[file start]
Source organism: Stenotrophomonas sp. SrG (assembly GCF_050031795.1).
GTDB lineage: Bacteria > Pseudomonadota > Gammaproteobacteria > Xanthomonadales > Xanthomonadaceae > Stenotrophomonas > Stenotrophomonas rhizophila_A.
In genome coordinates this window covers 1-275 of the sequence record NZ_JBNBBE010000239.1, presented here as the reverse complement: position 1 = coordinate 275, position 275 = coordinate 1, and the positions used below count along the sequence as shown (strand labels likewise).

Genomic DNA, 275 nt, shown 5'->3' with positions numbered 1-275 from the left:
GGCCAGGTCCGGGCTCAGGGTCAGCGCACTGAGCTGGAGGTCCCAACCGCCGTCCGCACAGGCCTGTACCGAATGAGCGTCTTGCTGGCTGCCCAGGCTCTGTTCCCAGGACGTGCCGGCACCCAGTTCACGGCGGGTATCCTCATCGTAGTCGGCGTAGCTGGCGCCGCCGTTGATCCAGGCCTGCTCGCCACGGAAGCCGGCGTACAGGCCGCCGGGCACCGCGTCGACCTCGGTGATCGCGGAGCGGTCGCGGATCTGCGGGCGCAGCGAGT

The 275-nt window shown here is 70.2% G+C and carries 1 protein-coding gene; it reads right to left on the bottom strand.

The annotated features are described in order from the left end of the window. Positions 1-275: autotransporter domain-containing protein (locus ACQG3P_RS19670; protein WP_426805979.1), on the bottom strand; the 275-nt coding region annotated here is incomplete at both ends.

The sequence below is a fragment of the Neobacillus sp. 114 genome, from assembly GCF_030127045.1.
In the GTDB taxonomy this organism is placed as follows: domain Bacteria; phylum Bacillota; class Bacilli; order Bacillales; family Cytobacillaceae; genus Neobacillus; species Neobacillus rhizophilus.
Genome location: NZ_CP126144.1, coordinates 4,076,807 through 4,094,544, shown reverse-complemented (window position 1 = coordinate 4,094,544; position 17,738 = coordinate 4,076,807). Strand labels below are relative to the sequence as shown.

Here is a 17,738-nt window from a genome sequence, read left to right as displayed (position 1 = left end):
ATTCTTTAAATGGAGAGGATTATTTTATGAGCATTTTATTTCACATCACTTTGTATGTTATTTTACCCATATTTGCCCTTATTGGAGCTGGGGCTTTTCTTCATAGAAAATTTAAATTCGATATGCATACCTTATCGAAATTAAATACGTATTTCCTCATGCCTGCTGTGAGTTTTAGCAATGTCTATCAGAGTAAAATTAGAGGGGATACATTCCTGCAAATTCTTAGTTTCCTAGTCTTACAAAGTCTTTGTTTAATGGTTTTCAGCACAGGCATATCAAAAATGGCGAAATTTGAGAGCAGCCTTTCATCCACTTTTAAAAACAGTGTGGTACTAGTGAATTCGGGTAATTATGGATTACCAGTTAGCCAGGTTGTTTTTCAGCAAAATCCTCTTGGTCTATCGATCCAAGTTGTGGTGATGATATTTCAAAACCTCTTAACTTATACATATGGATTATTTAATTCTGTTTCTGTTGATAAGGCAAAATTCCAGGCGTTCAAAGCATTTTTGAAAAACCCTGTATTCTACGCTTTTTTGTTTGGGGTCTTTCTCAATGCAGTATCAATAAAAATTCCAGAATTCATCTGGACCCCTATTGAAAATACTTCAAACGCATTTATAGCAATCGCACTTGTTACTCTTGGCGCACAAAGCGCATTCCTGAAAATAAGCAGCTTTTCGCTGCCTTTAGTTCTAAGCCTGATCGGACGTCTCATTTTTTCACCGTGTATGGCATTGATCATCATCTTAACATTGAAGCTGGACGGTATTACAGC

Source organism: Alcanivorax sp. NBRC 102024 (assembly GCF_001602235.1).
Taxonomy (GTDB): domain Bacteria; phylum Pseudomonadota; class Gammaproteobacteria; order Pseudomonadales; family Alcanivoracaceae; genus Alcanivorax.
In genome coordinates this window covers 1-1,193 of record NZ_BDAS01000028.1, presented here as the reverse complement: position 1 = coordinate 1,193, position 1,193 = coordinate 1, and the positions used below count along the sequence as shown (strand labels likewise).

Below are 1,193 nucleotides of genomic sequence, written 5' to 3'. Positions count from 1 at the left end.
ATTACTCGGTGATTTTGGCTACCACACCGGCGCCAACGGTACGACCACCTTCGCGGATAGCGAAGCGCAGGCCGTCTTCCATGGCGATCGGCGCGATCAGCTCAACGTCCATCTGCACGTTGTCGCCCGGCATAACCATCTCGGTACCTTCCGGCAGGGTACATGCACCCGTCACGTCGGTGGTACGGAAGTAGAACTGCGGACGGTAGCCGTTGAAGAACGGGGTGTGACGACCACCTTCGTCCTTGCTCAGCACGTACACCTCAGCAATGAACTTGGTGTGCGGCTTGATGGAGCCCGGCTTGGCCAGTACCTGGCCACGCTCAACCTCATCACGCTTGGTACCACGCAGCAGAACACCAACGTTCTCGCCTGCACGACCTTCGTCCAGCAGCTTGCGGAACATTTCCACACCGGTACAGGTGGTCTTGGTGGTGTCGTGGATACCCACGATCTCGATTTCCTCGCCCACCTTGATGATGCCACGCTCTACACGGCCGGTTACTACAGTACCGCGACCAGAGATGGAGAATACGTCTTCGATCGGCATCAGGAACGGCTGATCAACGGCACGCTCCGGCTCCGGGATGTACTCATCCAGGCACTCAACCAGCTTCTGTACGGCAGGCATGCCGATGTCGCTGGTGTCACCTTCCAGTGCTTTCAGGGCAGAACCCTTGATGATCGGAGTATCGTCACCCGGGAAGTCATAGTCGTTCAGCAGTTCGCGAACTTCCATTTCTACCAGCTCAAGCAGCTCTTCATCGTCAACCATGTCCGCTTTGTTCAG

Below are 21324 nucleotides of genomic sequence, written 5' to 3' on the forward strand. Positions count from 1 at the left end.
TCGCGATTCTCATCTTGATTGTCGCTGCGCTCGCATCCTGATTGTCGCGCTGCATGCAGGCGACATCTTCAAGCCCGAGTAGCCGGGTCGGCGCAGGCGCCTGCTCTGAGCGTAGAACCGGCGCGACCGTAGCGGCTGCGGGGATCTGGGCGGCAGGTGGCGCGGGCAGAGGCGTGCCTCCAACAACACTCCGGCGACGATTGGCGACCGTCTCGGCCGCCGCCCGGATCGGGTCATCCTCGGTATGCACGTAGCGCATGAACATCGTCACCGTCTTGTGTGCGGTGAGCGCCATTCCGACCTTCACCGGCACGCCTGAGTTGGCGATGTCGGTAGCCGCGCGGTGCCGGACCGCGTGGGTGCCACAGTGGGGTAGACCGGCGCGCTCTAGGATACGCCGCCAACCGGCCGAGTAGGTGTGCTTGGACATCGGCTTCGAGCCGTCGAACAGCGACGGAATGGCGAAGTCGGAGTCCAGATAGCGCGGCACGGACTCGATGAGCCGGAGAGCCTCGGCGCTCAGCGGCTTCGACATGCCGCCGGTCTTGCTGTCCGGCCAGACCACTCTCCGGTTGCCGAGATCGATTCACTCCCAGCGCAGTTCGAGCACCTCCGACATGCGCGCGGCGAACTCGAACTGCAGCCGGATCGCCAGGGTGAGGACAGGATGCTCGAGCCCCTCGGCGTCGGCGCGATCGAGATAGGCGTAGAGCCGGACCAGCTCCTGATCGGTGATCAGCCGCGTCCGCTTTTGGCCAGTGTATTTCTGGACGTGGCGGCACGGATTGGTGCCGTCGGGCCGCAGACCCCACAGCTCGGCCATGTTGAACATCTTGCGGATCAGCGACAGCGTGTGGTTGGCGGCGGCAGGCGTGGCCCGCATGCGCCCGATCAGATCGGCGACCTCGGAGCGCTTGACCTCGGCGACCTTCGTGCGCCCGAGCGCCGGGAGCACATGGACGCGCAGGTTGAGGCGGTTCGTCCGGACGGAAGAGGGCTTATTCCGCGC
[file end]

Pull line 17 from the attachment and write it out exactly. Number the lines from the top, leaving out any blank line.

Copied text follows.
ATTACTCGGTGATTTTGGCTACCACACCGGCGCCAACGGTACGACCACCTTCGCGGATAGCGAAGCGCAGGCCGTCTTCCATGGCGATCGGCGCGATCAGCTCAACGTCCATCTGCACGTTGTCGCCCGGCATAACCATCTCGGTACCTTCCGGCAGGGTACATGCACCCGTCACGTCGGTGGTACGGAAGTAGAACTGCGGACGGTAGCCGTTGAAGAACGGGGTGTGACGACCACCTTCGTCCTTGCTCAGCACGTACACCTCAGCAATGAACTTGGTGTGCGGCTTGATGGAGCCCGGCTTGGCCAGTACCTGGCCACGCTCAACCTCATCACGCTTGGTACCACGCAGCAGAACACCAACGTTCTCGCCTGCACGACCTTCGTCCAGCAGCTTGCGGAACATTTCCACACCGGTACAGGTGGTCTTGGTGGTGTCGTGGATACCCACGATCTCGATTTCCTCGCCCACCTTGATGATGCCACGCTCTACACGGCCGGTTACTACAGTACCGCGACCAGAGATGGAGAATACGTCTTCGATCGGCATCAGGAACGGCTGATCAACGGCACGCTCCGGCTCCGGGATGTACTCATCCAGGCACTCAACCAGCTTCTGTACGGCAGGCATGCCGATGTCGCTGGTGTCACCTTCCAGTGCTTTCAGGGCAGAACCCTTGATGATCGGAGTATCGTCACCCGGGAAGTCATAGTCGTTCAGCAGTTCGCGAACTTCCATTTCTACCAGCTCAAGCAGCTCTTCATCGTCAACCATGTCCGCTTTGTTCAG